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Direct-Gain Passive Solar

by LiveModern Webmaster last modified Jan 04, 2012 02:06 AM
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by Alex Wilson last modified Feb 22, 2011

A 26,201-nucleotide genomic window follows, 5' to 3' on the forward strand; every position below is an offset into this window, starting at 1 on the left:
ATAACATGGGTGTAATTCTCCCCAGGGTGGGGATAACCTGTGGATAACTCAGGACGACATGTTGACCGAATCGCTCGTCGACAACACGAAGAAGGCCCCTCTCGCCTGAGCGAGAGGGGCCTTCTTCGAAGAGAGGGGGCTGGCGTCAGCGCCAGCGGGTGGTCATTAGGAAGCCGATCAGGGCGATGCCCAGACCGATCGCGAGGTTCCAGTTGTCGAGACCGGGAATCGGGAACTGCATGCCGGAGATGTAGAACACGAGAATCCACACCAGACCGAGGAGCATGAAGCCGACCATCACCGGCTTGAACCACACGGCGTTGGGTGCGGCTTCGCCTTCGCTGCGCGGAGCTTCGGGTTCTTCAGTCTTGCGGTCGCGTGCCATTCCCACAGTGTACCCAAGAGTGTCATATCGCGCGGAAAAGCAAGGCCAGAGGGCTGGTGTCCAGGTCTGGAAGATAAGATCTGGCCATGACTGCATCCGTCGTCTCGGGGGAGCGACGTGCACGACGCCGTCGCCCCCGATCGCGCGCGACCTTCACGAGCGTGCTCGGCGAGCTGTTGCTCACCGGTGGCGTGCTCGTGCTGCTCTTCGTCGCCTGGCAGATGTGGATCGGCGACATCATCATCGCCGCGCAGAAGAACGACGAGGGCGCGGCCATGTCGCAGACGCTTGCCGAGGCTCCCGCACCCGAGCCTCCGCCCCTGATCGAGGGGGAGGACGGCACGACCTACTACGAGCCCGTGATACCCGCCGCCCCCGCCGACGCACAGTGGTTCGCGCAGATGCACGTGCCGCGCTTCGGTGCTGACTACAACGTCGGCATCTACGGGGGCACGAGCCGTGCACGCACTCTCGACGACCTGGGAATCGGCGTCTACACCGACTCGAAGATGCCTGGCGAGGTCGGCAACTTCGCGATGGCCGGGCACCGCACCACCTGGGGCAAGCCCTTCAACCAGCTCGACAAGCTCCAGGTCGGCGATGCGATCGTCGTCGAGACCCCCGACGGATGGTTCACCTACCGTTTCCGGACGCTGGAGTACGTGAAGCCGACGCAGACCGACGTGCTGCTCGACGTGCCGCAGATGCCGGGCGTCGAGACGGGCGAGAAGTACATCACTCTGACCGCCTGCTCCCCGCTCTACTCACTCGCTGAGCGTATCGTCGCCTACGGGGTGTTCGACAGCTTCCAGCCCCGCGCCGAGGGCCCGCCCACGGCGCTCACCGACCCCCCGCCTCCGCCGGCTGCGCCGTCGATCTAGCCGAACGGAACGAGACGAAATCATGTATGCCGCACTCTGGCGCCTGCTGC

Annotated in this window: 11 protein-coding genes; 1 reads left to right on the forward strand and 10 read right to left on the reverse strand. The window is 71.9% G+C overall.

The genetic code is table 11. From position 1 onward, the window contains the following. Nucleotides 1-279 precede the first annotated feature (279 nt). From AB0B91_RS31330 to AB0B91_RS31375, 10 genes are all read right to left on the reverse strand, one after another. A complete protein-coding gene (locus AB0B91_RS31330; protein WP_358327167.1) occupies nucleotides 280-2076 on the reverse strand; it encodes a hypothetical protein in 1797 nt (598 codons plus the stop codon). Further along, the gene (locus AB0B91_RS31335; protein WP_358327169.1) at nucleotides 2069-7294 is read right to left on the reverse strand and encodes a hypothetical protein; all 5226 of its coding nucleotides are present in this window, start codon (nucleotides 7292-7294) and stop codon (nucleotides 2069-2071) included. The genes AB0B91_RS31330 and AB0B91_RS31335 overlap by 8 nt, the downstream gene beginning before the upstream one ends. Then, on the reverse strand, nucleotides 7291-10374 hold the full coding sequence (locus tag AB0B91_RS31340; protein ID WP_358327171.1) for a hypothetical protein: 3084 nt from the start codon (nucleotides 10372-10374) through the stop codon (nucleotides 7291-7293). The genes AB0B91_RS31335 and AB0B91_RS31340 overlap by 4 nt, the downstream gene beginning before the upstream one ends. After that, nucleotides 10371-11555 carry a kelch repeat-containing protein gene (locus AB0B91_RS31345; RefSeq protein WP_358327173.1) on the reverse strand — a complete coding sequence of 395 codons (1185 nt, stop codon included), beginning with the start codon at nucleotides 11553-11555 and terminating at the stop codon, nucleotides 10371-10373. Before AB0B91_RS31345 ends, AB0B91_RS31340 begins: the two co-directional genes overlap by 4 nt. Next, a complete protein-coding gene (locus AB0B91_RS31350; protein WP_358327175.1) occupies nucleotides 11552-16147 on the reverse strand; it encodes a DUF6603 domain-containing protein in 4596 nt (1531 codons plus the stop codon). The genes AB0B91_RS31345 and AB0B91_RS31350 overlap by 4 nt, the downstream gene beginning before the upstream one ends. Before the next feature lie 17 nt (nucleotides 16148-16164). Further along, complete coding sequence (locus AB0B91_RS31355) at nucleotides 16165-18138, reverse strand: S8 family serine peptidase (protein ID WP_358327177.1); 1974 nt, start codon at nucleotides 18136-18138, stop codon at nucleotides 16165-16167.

Direct-gain passive-solar design was used extensively at the Cob Hill CoHousing project in Hartland, Vermont. A majority of the windows face south, with overhangs and window blinds that help block unwanted sun in the summer. Photo: Alex Wilson. Click... The thermal storage function is most effective with high-mass materials, such as tile or concrete floors, fireplaces with brick or stone facings, and tinted plaster walls. These materials keep the space from getting too hot during the day, and they continue radiating warmth into the living space in the evening.   The key to success with direct-gain passive solar heating is to provide the right amount of south-facing glass area and to couple that glass with adequate thermal mass. If too much glazing is installed, the space will overheat on sunny days. The better insulated the house, the less glazing can be installed before overheating becomes a concern. Back when I was involved in passive solar energy in the late-1970s in New Mexico, there were lots of examples of houses being built with the best of intentions, but with way too much south-facing glass. They were like greenhouses on sunny days and, because the glazing was only double-glazed without low-emissivity (low-e) coatings, there was a lot of heat loss through that glass at night. The houses greatly fluctuated in temperature. Another house at Cob Hill CoHousing showing south-facing windows with overhangs and window shades. Photo: Alex Wilson. Click on image to enlarge. As we've learned more about the energy dynamics of homes, we've learned that it makes sense to use higher levels of insulation with reduced glazing areas. Better-insulated houses don't require as much solar gain to provide a significant fraction of the heating needs, and the careful balancing of insulation, glazing, and thermal mass can avoid those temperature fluctuations that were such a problem in the past. To do this requires advanced energy modeling software. Fortunately, such programs are readily available today, including Energy 10 , Energy Plus , and REM Design . These programs account for insulation levels, window area, glazing type, and thermal mass. Don't consider designing a direct-gain, passive-solar house today without using such a modeling program; make sure your designer has access to such capabilities. This is key to success. In addition to this Energy Solutions blog, Alex contributes to the weekly blog BuildingGreen's Product of the Week , which profiles an interesting new green building product each week. You can sign up to receive notices of these blogs by e-mail--enter your e-mail address in the upper right corner of any blog page. Alex is founder of BuildingGreen, Inc. and executive editor of Environmental Building News . To keep up with his latest articles and musings, you can sign up for his Twitter feed .






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